The Anti-Semites Who Pushed Prohibition on America
America’s experiment with temperance was partially thanks to a nefarious plan by anti-Semites and isolationists to drive immigrants from the country.
“The Jews are on the side of liquor and always have [been],” opined American industrialist Henry Ford in 1922. He did not mean it as a compliment.
As one of the most prominent anti-Semites of his day, Ford found the connection particularly convenient, since he was also an avid teetotaler. And in the era leading up to Prohibition, many supporters of the temperance movement were selling the proposed amendment as a way to drive immigrants out of the United States by taking away their means of employment.
“Jewish immigrants had participated in the American alcohol industry since the ‘second wave’ of immigration, which started in the 1840s,” notes Marni Davis, associate professor of history at Georgia State University, and author of Jews and Booze. “Ashkenazi Jews of both German and Eastern European descent had been involved in the alcohol industry back in Europe. Sometimes in production, sometimes in distribution, sometimes in packaging—or flavorings.”
It wasn’t that they were innately on the “side” of liquor, of course. The expertise they carried across the Atlantic with them was because the laws of Kashruth required them to oversee the production of both their food and drinks. Old-world anti-Semitism also meant that Jews had often been barred from land ownership—and agricultural production—for centuries. They made the most of what was left, which often consisted narrowly of crafting and distributing alcoholic beverages. They were also sometimes forced into the liquor business, like in 1700s Poland.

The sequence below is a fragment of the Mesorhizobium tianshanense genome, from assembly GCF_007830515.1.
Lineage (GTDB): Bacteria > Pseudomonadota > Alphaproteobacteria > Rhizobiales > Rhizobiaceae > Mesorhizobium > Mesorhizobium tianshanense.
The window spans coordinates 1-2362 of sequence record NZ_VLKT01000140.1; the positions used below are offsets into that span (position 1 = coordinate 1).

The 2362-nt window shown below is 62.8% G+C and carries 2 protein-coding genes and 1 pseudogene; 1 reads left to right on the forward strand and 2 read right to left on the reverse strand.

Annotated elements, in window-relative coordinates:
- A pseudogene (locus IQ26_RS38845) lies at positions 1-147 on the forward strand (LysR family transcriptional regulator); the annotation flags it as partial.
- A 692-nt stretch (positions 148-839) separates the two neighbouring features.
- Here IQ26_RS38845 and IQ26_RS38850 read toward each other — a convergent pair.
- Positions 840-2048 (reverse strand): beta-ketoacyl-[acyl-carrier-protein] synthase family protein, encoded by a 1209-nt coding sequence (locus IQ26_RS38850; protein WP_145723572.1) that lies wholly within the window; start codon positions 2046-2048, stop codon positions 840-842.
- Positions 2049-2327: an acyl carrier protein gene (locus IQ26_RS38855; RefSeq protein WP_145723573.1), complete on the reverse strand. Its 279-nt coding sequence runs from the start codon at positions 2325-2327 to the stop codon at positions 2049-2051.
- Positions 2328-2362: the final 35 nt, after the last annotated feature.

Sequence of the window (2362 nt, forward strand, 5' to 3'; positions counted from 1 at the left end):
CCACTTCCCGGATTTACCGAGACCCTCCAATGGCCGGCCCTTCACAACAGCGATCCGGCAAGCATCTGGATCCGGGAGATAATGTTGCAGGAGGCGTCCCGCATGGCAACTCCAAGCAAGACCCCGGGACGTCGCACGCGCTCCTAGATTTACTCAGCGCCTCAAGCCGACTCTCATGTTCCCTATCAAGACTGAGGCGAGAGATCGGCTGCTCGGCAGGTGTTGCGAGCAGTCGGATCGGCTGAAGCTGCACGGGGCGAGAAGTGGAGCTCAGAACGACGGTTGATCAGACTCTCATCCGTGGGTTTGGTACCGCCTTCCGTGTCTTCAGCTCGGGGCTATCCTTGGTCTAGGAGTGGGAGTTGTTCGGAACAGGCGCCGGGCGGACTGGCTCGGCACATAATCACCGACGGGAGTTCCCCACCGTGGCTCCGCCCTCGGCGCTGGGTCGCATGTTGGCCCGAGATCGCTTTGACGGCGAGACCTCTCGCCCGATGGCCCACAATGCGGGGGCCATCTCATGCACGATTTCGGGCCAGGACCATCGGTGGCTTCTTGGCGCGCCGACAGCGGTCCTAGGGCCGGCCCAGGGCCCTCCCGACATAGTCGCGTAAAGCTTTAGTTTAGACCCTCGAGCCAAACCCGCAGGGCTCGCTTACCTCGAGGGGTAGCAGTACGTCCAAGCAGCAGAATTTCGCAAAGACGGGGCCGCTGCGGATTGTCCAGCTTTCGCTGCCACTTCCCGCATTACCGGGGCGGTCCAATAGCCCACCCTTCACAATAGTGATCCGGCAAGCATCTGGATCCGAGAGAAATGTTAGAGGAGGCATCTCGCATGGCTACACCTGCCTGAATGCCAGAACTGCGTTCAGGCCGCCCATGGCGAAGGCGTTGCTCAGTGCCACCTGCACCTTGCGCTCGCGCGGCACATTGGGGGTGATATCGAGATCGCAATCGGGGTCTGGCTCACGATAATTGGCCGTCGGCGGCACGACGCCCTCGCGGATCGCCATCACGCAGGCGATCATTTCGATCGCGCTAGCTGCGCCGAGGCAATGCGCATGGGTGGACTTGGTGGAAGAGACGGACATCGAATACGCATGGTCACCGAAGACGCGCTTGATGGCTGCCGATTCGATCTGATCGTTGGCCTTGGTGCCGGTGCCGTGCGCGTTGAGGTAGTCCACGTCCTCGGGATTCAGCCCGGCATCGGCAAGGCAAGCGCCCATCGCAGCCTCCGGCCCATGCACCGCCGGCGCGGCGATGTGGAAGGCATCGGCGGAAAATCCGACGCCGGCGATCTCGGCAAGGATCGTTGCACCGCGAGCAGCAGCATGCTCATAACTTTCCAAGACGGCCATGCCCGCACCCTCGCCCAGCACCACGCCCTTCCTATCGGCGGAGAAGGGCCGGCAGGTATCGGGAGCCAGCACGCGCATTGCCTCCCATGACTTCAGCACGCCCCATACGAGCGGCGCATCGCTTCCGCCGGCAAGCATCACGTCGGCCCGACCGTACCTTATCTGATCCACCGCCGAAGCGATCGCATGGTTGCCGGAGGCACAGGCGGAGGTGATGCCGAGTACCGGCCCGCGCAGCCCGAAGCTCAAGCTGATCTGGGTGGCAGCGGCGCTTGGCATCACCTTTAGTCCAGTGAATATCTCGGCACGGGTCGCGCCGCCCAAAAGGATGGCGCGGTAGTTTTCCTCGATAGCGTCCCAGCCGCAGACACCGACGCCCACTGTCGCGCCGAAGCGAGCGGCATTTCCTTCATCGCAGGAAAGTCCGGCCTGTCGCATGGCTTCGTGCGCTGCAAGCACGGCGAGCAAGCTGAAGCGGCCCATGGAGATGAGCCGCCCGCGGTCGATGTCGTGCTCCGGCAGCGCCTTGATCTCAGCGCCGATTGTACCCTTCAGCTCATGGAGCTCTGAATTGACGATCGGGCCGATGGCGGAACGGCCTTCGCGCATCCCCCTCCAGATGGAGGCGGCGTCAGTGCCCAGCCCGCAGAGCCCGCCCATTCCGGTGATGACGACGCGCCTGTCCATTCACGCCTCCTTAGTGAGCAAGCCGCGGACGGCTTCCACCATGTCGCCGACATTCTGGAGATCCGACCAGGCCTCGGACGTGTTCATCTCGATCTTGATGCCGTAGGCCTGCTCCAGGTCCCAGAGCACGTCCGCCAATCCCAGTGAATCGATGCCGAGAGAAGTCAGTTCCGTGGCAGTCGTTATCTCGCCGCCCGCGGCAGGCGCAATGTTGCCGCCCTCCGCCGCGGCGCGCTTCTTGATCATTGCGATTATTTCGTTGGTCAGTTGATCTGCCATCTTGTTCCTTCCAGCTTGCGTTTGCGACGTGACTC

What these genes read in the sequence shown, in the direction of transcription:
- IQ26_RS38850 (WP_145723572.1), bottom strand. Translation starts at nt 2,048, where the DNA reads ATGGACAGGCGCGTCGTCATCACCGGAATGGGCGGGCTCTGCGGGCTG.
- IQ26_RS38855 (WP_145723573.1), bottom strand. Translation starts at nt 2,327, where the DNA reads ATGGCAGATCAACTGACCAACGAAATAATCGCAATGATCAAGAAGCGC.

But when they landed in the U.S., they were met with a receptive market.
“American culture was eager to help potential alcohol entrepreneurs establish themselves and grow their industries by buying their product,” says Davis. “The combination of Jewish experience and industry knowledge—pre-immigration—and the fact that they arrived in a place that was buying alcohol in vast quantities made for a very welcoming environment for Jewish alcohol entrepreneurs.”
A number of these new Americans made their way to western Kentucky, which at the time would have felt much like frontier country. “The early Jewish community that settled here in the mid-19th century were mostly German Jews seeking emancipation and religious freedom,” according to Abby Glogower, archivist of Jewish materials at the Filson Historical Society in Louisville. “They brought with them their own skillset: business and trade. That’s largely because Jews had been denied entry to many artisan and craft guilds.”
It didn’t take long for them to thrive in the U.S. Some of the biggest names in the pre-Prohibition bourbon industry belonged to German Jews: Dreyfuss & Weil, Samuel Grabfelder (whose operation anchored the prestigious Whiskey Row of office buildings in downtown Louisville), and I.W. Bernheim, who is today immortalized with an eponymous whiskey brand that was created to honor him. By 1900, Jews accounted for 25 percent of whiskey distillers, rectifiers, and wholesalers in Louisville, as noted by Davis in Jews and Booze. By comparison, the Jewish population in the greater Louisville area consisted of less than 3 percent overall.
Indeed, there was an outsized involvement of Jewish-Americans not just in whiskey business, but in the brewing world as well. The Brooklyn-based Rheingold Brewery was founded in 1883 by the Liebmann family, who were German Jewish immigrants. By the start of the 20th century, it staked claim to 35 percent of New York State’s total beer market in the pre-Prohibition era—enough to mark it as one of the top-selling brands in the country.
But around the same time a coordinated anti-alcohol movement was also gaining steam. At its roots were Protestant and Puritan ideals, which traditionally eyed Judaism through a suspicious lens. The temperance movement was initially born as the Woman’s Christian Temperance Union when it was conceived in 1873 in Ohio. Along with its male counterpart, the Anti-Saloon League, its “reform” strategies targeted Jewish as well as Catholic immigrants, labeling them as “anti-American” elements that threatened gentile society with their foreign drinking habits and “saloon culture.”